The actor said his recent self-reflection amid the global reckoning with racial injustice "basically blew up my own relationship with my race"

By Aurelie Corinthios
July 14, 2020 03:50 PM
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Known throughout his professional acting career as James Roday, James Rodriguez has been doing some serious self-reflection on his Mexican-American heritage.

In an interview with TVLine, the Psych star, 44, opened up about his recent decision to reclaim his birth name, Rodriguez. His full name, James Roday Rodriguez, will debut in the opening credits of Wednesday's Psych 2: Lassie Come Home on NBCUniversal's new streaming platform, Peacock.

Rodriguez, whose father is Mexican-American, said the May 25 death of George Floyd while in Minneapolis police custody and the racial reckoning that has followed suit prompted him to dig deeper into his heritage. Subsequent conversations with his father about his grandparents and their experiences in the 1930s and 1940s, he said, "basically blew up my own relationship with my race, my sense of who I am when it comes to my relationship with that half of me."

Leon Bennett/Getty

"It sent me down a road of reading and wanting to learn more about Mexican-American history and its foundation in this country," he continued. "And it caused me to question a lot of the decisions that I have made as a 44-year-old man who has been working in the entertainment industry for 20 years, the biggest of which was the decision to not use my birth name when I started working professionally."

Rodriguez opted to drop his birth name and go by James Roday after graduating from New York University. The decision, he explained, was closely tied to "two inauspicious audition experiences." The first, when he was freshman, was for the movie Primal Fear. (The lead role ended up going to Ed Norton.)

"The first two experiences I had auditioning for work as an actor were both highly informed by the fact that my name did not match my skin tone," said the actor. "The first audition I ever had was for the lead in a major movie, and the casting director said to me, 'You're so great, but I don't think I can call you back because your last name is Rodriguez. But I can call you back for this four-line role of a gang member,' which I ended up reading for. But they said I wasn't right for that either because I didn't look Latino enough. They basically didn't know what to do with me."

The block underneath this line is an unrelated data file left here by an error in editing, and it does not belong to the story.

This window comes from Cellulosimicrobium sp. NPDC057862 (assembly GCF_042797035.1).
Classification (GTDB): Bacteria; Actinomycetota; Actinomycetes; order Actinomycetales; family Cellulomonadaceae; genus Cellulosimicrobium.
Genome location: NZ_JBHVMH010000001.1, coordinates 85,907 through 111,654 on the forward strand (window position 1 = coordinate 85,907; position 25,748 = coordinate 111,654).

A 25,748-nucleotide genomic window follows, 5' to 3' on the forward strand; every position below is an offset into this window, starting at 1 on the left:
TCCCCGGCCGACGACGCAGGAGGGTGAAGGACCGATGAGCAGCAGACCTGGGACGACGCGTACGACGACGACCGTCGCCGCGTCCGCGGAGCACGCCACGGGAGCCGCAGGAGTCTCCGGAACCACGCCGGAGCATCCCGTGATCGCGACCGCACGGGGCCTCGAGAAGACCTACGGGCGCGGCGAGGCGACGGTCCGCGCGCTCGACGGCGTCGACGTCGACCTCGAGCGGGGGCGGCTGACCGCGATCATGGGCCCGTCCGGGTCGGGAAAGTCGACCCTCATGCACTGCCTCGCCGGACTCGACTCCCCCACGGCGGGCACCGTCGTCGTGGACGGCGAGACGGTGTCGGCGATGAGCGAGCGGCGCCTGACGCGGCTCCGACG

The second audition, for a series-regular role in a DreamWorks-produced TV pilot, came about a month before he graduated. (The pilot was ultimately not ordered to series.)

"Their only concern was that the role wasn't written for a Hispanic or Mexican person," Rodriguez recalled. "They were worried that casting a white guy with a Mexican name could be construed as their version of 'diverse casting,' and there could be a backlash. They said, 'You might want to give some real consideration to changing your name.'"

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With his father's blessing, Rodriguez went ahead and changed his given middle name, David, to Roday. Twenty years later, he said he realizes he "essentially perpetuated an institutionalized element of what's broken about this industry, which is, of course, a microcosm of the world we are living in."

"I can't excuse the decision because of youth or naiveté or ambition," he said. "The bottom line is, I sold out my heritage in about 15 seconds to have a shot at being an actor."

Rodriguez said that his decision to reclaim his birth name is "long overdue," adding that he wants to be be "the best, most honest ally and amplifier that I can be for my own community and for my friends of color."

"I'm a little bummed out that my grandparents are not alive to see it," he said. "But my dad is. And I think it will mean something to him. That, in and of itself, is reason enough for me."

Psych 2: Lassie Come Home debuts Wednesday on Peacock.

To help combat systemic racism, consider learning from or donating to these organizations:

  • Campaign Zero (joincampaignzero.org) which works to end police brutality in America through research-proven strategies.
  • ColorofChange.org works to make government more responsive to racial disparities.
  • National Cares Mentoring Movement (caresmentoring.org) provides social and academic support to help Black youth succeed in college and beyond.